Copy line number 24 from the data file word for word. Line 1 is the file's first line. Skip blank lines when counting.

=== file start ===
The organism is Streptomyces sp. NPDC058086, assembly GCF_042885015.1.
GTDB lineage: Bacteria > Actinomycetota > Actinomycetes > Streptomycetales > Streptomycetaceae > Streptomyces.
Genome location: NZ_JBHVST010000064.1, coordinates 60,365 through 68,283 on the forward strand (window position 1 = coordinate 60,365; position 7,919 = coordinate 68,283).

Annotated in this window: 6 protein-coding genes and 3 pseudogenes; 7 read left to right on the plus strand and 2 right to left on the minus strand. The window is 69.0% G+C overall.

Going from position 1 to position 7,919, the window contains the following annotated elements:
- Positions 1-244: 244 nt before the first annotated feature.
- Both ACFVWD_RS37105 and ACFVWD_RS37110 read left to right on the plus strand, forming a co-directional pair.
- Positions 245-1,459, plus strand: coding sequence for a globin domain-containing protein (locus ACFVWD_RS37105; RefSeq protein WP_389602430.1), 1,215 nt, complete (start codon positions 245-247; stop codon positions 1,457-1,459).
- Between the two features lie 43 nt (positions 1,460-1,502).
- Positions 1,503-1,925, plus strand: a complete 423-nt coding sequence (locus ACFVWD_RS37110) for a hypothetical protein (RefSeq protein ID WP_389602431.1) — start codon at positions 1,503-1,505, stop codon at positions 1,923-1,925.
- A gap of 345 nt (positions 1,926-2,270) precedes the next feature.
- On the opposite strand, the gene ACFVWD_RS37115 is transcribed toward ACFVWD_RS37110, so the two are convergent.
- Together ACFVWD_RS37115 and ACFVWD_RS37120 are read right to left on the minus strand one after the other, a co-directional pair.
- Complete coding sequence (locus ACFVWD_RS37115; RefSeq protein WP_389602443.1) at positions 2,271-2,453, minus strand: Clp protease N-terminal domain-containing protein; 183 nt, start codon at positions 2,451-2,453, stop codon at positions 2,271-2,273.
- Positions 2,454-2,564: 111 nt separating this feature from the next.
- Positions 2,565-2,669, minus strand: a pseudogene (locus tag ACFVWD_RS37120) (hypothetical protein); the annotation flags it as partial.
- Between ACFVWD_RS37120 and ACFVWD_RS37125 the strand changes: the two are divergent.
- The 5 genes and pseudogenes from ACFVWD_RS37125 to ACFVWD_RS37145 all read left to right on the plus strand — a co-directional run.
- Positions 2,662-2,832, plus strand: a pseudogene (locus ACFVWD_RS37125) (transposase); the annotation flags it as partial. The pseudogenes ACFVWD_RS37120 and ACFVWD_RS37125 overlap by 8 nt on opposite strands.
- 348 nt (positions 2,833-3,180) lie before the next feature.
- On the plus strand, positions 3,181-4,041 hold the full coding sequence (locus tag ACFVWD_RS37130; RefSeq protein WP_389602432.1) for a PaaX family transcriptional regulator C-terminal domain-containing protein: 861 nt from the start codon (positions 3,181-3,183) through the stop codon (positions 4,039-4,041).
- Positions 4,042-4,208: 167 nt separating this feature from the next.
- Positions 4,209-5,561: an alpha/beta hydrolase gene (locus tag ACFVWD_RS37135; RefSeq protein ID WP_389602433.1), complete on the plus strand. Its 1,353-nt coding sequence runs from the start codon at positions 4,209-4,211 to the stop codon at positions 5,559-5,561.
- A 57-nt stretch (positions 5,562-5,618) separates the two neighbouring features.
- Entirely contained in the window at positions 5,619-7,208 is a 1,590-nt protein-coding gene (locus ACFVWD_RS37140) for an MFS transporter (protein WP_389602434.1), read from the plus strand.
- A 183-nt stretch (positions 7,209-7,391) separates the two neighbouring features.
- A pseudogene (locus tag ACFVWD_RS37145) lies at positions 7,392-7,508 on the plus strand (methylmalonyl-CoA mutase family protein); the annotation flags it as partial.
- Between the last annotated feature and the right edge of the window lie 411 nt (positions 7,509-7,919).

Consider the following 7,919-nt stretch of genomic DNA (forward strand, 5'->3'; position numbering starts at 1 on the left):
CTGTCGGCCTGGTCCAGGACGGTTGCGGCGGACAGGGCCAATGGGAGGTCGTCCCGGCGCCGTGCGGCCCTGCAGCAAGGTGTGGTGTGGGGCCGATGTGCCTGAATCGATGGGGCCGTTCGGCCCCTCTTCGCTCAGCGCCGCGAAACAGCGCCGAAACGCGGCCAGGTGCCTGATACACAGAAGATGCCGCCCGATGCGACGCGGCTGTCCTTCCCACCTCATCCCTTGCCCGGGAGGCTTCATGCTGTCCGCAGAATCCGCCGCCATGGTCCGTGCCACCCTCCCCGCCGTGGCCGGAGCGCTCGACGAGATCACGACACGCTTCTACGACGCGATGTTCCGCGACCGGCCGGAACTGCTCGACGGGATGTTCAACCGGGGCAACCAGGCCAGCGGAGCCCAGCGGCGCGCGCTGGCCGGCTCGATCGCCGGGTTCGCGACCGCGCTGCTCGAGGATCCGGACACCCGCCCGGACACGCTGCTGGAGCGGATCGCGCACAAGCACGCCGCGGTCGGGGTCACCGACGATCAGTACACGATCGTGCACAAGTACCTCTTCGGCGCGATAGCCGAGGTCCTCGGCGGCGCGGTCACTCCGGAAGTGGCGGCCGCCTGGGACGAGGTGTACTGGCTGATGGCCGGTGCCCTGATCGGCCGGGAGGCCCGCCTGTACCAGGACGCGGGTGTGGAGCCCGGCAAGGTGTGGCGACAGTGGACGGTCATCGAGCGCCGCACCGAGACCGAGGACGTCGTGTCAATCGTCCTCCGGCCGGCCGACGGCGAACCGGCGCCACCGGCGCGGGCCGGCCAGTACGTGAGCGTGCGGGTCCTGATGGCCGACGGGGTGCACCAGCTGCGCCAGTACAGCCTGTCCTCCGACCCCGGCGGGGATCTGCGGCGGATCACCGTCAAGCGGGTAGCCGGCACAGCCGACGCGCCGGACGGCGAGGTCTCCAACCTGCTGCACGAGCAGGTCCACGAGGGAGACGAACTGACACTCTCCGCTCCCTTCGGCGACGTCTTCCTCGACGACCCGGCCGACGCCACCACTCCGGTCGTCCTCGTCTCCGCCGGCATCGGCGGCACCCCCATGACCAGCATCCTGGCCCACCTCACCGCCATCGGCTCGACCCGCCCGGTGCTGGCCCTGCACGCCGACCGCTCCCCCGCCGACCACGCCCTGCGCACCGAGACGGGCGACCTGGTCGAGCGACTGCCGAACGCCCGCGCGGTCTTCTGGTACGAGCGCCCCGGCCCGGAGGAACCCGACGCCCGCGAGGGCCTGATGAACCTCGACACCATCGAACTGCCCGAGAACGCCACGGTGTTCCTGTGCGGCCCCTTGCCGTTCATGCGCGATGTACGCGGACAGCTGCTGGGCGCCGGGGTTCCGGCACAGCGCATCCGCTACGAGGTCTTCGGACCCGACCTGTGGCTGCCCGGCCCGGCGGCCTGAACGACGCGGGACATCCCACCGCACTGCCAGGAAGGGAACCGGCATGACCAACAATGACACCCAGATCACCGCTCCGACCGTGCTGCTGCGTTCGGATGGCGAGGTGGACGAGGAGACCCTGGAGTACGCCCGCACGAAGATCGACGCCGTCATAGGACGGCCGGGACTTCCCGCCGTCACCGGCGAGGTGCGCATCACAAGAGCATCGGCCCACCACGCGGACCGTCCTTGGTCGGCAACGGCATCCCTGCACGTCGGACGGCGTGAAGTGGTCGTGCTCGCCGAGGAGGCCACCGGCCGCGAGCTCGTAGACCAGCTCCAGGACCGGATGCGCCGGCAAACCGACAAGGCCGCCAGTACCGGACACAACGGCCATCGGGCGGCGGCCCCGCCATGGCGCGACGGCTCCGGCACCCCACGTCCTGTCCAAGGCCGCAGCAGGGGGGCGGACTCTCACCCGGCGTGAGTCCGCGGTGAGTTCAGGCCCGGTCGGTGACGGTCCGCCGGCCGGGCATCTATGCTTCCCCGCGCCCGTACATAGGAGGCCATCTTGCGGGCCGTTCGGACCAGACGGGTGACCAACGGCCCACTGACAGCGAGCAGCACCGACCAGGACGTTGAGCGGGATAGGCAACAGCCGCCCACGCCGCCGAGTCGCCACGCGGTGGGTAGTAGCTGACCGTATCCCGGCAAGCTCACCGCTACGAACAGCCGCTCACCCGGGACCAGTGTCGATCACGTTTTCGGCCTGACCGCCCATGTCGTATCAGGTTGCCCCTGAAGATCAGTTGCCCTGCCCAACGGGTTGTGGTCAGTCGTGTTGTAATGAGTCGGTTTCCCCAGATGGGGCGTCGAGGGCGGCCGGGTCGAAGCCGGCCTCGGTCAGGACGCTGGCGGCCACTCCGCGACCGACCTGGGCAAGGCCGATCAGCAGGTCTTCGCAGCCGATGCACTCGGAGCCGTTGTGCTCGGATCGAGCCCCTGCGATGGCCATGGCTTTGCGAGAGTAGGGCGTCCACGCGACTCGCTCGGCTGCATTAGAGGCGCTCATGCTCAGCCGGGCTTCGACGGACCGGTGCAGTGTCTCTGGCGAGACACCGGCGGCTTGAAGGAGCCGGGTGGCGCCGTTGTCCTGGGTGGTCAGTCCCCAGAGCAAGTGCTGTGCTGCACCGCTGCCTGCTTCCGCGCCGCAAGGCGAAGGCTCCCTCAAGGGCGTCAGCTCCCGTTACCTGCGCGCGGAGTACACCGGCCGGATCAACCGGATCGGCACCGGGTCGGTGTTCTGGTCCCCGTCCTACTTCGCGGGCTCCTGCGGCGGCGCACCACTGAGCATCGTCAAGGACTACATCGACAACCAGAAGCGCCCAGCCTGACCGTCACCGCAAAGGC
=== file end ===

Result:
- A 57-nt stretch (positions 5,562-5,618) separates the two neighbouring features.